Syrian People Have the Inherent Right To Exercise Universal Freedoms

Posted by DipNote Bloggers
May 7, 2011
Demonstration With Candles in Syria

Secretary of State Hillary Rodham Clinton released a statement addressing the violence in Syria on May 6, 2011. The Secretary said:

"I am deeply troubled that the Syrian Government chooses to continue to use force and intimidation against the Syrian people. The United States condemns in the strongest terms the Syrian Government's actions over the past five weeks and calls on it to immediately cease the killing, arrest, and harassment of protestors, activists, and journalists. I am particularly troubled by ongoing reports of deaths of citizens at the hands of the Syrian Government, including accounts today that at least 30 people were killed when Syrian security forces again opened fire on peaceful protestors throughout the country. On behalf of the United States, I extend our sincerest condolences to the families and friends of those who have lost their lives.

"The Syrian people, like people everywhere, have the inherent right to exercise their universal freedoms, including peaceful assembly, expression, and speech. The Syrian Government must respond to the Syrian people's call for change. It must realize that violence and intimidation will not answer their call.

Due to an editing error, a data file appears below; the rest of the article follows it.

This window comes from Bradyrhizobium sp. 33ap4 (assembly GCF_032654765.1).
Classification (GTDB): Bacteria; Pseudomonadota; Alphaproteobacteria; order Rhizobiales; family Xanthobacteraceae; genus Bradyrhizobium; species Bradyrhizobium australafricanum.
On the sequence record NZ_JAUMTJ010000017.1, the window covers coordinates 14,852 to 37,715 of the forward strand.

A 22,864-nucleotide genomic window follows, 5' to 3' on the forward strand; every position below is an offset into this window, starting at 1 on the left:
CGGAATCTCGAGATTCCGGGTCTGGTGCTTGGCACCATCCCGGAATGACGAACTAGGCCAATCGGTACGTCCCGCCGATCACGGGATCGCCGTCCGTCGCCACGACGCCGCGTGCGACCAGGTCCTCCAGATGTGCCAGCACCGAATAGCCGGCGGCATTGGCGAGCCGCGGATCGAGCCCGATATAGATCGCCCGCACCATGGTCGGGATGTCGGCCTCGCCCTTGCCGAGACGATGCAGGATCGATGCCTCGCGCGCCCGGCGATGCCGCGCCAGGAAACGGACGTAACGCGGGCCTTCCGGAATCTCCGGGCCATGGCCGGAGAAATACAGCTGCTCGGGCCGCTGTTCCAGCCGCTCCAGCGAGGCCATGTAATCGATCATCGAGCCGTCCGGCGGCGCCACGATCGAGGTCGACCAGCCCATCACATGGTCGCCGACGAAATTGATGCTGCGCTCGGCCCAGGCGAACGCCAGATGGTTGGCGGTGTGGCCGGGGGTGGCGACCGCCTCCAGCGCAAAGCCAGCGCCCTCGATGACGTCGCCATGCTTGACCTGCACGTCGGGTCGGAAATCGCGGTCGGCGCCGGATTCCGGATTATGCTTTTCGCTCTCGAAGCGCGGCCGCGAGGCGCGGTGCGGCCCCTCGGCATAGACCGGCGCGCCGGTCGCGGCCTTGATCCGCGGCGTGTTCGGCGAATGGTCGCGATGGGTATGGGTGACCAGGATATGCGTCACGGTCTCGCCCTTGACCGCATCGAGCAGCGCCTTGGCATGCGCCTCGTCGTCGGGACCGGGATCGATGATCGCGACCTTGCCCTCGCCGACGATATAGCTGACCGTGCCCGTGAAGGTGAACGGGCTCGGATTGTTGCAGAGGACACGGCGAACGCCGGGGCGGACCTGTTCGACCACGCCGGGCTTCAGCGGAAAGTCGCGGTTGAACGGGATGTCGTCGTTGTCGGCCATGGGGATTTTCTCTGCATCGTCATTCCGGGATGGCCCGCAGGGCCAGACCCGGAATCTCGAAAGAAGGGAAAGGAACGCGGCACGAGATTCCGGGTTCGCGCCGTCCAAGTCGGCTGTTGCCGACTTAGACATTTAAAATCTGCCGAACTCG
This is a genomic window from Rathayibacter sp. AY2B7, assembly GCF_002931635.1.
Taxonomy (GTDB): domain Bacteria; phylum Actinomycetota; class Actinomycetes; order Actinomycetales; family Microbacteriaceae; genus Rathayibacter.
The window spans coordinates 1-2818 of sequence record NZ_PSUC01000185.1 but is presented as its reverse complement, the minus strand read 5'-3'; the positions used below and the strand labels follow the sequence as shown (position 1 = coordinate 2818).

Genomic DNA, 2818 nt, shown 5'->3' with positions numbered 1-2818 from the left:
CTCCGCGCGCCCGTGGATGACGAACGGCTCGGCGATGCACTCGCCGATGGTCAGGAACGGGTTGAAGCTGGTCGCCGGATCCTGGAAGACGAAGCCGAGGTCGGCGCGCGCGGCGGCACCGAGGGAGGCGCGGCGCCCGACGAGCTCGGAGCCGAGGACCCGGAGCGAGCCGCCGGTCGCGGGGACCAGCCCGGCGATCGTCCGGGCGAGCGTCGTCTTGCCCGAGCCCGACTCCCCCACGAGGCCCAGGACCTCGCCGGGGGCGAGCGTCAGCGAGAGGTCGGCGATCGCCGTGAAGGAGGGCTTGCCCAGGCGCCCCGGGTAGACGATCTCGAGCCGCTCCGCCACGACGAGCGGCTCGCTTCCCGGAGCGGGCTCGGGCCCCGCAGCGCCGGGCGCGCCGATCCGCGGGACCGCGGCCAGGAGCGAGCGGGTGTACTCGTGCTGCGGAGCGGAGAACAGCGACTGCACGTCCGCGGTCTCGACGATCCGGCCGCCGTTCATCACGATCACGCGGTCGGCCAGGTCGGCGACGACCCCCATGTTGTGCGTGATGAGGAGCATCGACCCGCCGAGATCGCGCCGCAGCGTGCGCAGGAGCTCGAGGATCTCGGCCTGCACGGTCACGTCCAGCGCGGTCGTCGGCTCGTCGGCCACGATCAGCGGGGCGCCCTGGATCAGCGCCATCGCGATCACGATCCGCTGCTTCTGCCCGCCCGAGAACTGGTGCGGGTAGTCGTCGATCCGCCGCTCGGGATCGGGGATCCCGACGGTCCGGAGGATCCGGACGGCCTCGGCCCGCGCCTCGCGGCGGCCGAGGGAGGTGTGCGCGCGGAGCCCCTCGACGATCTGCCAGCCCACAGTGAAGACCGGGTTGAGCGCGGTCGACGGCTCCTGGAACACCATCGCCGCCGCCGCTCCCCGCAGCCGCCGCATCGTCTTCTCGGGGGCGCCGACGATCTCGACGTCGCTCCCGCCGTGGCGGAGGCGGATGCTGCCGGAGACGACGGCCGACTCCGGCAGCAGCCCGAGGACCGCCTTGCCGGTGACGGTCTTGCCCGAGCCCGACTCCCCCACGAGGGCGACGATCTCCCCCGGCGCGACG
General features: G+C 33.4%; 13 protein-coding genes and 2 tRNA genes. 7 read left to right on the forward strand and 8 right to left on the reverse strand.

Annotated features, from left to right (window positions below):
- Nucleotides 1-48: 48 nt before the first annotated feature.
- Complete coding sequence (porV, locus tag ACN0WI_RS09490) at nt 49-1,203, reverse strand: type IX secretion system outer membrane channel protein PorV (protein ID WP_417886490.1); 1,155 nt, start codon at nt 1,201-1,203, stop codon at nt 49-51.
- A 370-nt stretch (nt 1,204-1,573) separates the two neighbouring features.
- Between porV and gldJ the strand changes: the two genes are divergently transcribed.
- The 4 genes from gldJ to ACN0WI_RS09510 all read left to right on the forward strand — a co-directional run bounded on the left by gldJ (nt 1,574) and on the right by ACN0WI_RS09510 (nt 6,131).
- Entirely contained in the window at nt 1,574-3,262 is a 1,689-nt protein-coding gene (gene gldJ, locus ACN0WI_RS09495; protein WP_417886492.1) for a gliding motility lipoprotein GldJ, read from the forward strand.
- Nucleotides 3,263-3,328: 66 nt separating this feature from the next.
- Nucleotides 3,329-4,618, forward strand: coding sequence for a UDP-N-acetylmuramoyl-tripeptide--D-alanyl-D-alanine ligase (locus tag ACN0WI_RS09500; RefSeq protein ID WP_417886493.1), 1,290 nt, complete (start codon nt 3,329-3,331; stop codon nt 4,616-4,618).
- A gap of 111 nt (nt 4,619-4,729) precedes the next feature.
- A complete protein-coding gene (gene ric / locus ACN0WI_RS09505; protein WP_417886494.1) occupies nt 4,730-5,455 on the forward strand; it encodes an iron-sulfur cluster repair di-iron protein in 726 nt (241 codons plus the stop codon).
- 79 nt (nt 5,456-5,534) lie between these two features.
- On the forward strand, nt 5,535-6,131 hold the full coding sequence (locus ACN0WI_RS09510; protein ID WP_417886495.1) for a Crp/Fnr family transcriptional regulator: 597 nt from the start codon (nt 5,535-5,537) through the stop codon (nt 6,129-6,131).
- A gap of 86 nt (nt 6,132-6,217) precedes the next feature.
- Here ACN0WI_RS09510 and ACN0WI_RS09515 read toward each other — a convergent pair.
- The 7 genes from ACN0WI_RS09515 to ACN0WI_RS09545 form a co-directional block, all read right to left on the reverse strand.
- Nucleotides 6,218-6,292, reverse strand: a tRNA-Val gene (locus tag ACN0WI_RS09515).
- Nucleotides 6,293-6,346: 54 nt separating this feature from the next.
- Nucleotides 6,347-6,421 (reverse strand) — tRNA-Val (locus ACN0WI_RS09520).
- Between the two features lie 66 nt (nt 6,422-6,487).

"The Syrian Government's actions are neither those of a responsible government nor a credible member of the international community. We will continue to hold to account senior Syrian officials and others responsible for the reprehensible human rights abuses against the Syrian people. We welcome the European Union's decision to join us in these efforts with similar steps. We will also continue to work both unilaterally and with our international partners to determine the most effective next steps if the Syrian Government chooses not to abandon its current path."

You can also read Secretary Clinton's statement here.



Michigan, USA
May 8, 2011

Sam in Michigan writes:

I like to see U.S. involvement in Syria.

Bee S.
May 8, 2011

Bee in Syria writes:

It is time for action not talk to protect the Syrian people. Foe how many dead you are wating to happen. Please do somthing to save the live of the peacefull protesters who want a freedom from this brutal regime this regime belive in killing and terror just to saty in power. Down to Assad and his regime

May 9, 2011

F. writes:

No need of China @U.N. if they won't help to stop Violent Islam

United States
May 9, 2011

Jessy in the U.S.A. writes:

Please do something to save the life of the peaceful protesters who want democracy. Asad should be give up his rule or need to defeat his regime. This post is very informative.

Azad D.
May 10, 2011

Azad D. in Iraq writes:

Dear Mrs. Clinton,

Syrians are waiting the response of Free World on the ongoing crimes against humanity perpetrated by Al Assad dictatorship. Al Assad dictator is not reformer and not able to convert from dictator to reformer.